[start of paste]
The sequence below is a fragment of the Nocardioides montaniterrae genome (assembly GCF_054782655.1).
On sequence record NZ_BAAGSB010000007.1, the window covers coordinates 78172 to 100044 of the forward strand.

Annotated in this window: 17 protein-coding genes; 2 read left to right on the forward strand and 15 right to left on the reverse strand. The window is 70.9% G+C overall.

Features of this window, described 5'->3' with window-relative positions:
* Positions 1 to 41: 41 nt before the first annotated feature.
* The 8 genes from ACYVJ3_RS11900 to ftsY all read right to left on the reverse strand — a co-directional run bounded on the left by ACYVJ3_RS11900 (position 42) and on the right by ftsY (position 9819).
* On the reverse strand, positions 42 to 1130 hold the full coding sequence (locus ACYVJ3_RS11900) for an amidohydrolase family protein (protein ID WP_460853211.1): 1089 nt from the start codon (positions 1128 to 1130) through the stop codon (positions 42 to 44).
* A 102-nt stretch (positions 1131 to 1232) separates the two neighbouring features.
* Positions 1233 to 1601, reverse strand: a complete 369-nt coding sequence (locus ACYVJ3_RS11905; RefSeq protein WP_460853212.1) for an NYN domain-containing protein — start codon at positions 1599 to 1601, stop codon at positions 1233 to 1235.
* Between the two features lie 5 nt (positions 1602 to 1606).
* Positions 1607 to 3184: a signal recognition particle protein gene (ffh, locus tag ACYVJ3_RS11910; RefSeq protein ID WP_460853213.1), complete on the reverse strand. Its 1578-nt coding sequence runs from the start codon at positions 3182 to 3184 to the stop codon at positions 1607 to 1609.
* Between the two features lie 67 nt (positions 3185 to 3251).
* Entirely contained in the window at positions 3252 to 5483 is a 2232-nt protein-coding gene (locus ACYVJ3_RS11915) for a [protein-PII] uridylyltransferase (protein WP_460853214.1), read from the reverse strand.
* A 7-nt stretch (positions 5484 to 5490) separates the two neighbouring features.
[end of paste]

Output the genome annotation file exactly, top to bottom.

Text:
The sequence below is a fragment of the Nocardioides montaniterrae genome (assembly GCF_054782655.1).
On sequence record NZ_BAAGSB010000007.1, the window covers coordinates 78172 to 100044 of the forward strand.

Annotated in this window: 17 protein-coding genes; 2 read left to right on the forward strand and 15 right to left on the reverse strand. The window is 70.9% G+C overall.

Features of this window, described 5'->3' with window-relative positions:
* Positions 1 to 41: 41 nt before the first annotated feature.
* The 8 genes from ACYVJ3_RS11900 to ftsY all read right to left on the reverse strand — a co-directional run bounded on the left by ACYVJ3_RS11900 (position 42) and on the right by ftsY (position 9819).
* On the reverse strand, positions 42 to 1130 hold the full coding sequence (locus ACYVJ3_RS11900) for an amidohydrolase family protein (protein ID WP_460853211.1): 1089 nt from the start codon (positions 1128 to 1130) through the stop codon (positions 42 to 44).
* A 102-nt stretch (positions 1131 to 1232) separates the two neighbouring features.
* Positions 1233 to 1601, reverse strand: a complete 369-nt coding sequence (locus ACYVJ3_RS11905; RefSeq protein WP_460853212.1) for an NYN domain-containing protein — start codon at positions 1599 to 1601, stop codon at positions 1233 to 1235.
* Between the two features lie 5 nt (positions 1602 to 1606).
* Positions 1607 to 3184: a signal recognition particle protein gene (ffh, locus tag ACYVJ3_RS11910; RefSeq protein ID WP_460853213.1), complete on the reverse strand. Its 1578-nt coding sequence runs from the start codon at positions 3182 to 3184 to the stop codon at positions 1607 to 1609.
* Between the two features lie 67 nt (positions 3185 to 3251).
* Entirely contained in the window at positions 3252 to 5483 is a 2232-nt protein-coding gene (locus ACYVJ3_RS11915) for a [protein-PII] uridylyltransferase (protein WP_460853214.1), read from the reverse strand.
* A 7-nt stretch (positions 5484 to 5490) separates the two neighbouring features.